These irons are typically easier to hit well than the long irons, owing to their higher loft which gives the clubs more surface area. These clubs are more often found as true irons in players' bags, meaning they're less often replaced with hybrid clubs or other "iron replacements". These irons often have graphite shafts in newer sets, even when shorter irons have steel; the graphite will give better distance for the average golfer at the cost of some loss of consistency due to shaft torquing.

Iron (golf)

An iron is a type of club used in the sport of golf to propel the ball towards the hole. Irons typically have shorter shafts and smaller club heads than the woods, the head is made of solid iron or steel, and the head's primary feature is a large, flat, angled face, usually scored with grooves. Irons are used in a wide variety of situations, typically from the teeing ground on shorter holes, from the fairway or rough as the player approaches the green, and to extract the ball from hazards, such as bunkers or even shallow water hazards.

Irons are the most common type of club; a standard set of 14 golf clubs will usually contain between 7 and 11 irons, including wedges. Irons are customarily differentiated by a number from 1 to 10 (most commonly 3 to 9) that indicates the relative angle of loft on the clubface, although a set of irons will also vary in club head size, shaft length, and hence lie angle as the loft (and number) increase. Irons with higher loft than the numbered irons are called wedges, which are typically marked with a letter indicating their name, and are used for a variety of "utility" shots requiring short distance and/or a high launch angle.

Design and manufacture

Historically all irons were forged from a flat piece of metal, which produced a thin club head that resembled a blade. Modern investment casting processes enabled manufacturers to easily mass produce clubs with consistent properties. This manufacturing process was first used by PING, and also made it possible to take weight out of the back of the club head and distribute it around the perimeter. These perimeter weighted, or cavity back, irons made it much easier to achieve consistent results even when striking the ball outside the "sweet spot", when compared with traditional bladed, or muscle back, irons.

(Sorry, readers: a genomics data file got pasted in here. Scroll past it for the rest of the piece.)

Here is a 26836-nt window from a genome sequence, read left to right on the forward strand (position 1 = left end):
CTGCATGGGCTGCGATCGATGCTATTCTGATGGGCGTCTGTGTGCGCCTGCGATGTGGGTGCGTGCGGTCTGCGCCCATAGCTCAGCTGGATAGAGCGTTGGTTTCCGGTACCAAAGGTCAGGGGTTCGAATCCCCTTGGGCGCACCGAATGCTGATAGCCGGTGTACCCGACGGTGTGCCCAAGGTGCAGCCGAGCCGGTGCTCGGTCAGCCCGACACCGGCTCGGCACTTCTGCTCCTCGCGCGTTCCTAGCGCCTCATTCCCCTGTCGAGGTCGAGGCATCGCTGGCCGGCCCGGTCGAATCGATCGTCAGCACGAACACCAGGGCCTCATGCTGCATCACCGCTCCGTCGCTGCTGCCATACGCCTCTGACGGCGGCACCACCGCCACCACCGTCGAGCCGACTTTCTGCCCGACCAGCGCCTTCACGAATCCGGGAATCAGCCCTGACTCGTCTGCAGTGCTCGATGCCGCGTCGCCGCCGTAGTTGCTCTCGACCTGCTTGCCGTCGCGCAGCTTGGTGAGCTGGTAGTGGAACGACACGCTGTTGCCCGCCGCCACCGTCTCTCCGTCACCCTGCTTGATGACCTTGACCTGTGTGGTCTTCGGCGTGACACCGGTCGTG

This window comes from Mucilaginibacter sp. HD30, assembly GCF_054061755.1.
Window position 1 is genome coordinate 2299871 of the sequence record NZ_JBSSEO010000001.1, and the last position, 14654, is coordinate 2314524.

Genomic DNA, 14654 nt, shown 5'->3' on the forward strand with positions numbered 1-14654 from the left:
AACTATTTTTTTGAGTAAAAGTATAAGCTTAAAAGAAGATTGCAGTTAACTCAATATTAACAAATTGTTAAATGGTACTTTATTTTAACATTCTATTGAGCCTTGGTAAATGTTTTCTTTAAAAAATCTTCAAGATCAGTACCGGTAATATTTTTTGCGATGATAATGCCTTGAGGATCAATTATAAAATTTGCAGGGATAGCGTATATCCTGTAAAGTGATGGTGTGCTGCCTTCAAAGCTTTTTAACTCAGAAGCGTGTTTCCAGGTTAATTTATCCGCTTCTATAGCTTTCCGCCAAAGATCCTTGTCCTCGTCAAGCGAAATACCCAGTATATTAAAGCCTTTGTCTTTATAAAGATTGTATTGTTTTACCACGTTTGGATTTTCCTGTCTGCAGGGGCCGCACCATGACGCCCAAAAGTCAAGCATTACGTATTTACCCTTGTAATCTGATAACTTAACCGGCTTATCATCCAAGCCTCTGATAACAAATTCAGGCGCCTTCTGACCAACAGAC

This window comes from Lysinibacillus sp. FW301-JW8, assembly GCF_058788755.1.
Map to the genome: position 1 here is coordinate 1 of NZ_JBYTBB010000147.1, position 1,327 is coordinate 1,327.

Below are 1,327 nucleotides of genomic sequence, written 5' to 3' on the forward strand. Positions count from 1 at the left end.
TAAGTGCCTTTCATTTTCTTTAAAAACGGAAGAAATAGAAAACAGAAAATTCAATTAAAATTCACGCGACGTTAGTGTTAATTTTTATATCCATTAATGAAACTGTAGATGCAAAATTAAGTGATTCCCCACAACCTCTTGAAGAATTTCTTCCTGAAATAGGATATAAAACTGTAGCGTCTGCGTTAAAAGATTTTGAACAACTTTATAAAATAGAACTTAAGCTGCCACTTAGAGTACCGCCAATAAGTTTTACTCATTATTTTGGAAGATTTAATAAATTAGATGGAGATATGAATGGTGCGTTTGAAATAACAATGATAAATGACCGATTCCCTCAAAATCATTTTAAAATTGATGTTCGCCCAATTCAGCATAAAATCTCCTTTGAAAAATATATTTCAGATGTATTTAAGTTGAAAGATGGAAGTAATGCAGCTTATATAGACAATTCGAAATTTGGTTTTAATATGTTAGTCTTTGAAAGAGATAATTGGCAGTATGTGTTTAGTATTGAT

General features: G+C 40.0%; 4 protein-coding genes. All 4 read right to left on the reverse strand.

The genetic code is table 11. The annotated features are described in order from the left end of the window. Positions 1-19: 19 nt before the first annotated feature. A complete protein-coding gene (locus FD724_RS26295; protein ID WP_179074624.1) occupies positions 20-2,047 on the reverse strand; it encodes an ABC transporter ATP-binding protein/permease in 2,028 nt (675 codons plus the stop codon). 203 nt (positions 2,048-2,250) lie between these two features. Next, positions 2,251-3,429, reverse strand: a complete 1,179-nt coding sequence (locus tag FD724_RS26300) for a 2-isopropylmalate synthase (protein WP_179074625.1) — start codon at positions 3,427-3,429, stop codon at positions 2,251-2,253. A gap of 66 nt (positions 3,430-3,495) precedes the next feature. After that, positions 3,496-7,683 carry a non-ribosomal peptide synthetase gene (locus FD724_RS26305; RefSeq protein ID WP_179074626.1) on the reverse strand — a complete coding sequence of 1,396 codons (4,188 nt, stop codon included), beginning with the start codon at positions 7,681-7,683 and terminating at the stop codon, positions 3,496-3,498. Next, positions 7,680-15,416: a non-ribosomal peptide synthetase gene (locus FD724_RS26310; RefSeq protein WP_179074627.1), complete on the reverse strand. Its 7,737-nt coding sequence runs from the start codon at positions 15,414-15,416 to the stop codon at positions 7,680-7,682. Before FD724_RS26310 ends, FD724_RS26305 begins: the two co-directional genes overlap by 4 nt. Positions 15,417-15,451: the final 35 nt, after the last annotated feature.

Although most irons are now produced by investment casting, many high end, particularly muscle back, irons are still produced by forging, as it is believed that the resulting club has an improved "feel". Manufacturers sometimes try to combine the characteristics of both muscle and cavity backed irons, which has resulted in terminology such as cut-muscle, or split-cavity.

There are also many hybrid clubs, so-called because they combine some of the characteristics of irons and woods, that closely resemble standard irons. Indeed, many sets of clubs, especially those marketed for beginners, now include hybrids to replace the more traditional 3 and 4 irons.

Muscle back

A muscle back is the more traditional design and consists of a solid head with little or none of the weight being distributed around the perimeter of the head. As such they require a great deal of skill in order to hit the ball consistently because the "sweetspot" is fairly small. In addition, any shot that is struck "off-center" may be severely compromised in terms of distance and direction.

Perceived advantages of muscle backs are that, when hit correctly, they provide greater distance than cavity backs, and much improved feel, although this is most likely due to the forging process by which they are usually made.

Cavity back

Cavity back, or perimeter weighted, irons are usually made by investment casting. They are so called because of the cavity created by the redistribution of the weight from the middle to the perimeter of the club head when compared with a traditional muscle back.

The perimeter weighting increases the size of the sweet spot and

Golf origins

Golf origins

Long and mid irons

Equipment development

Equipment development

Golf clubs components

Golf clubs components


Golf woods

Short irons Putter

Golf putter

Short irons and wedges


Golf balls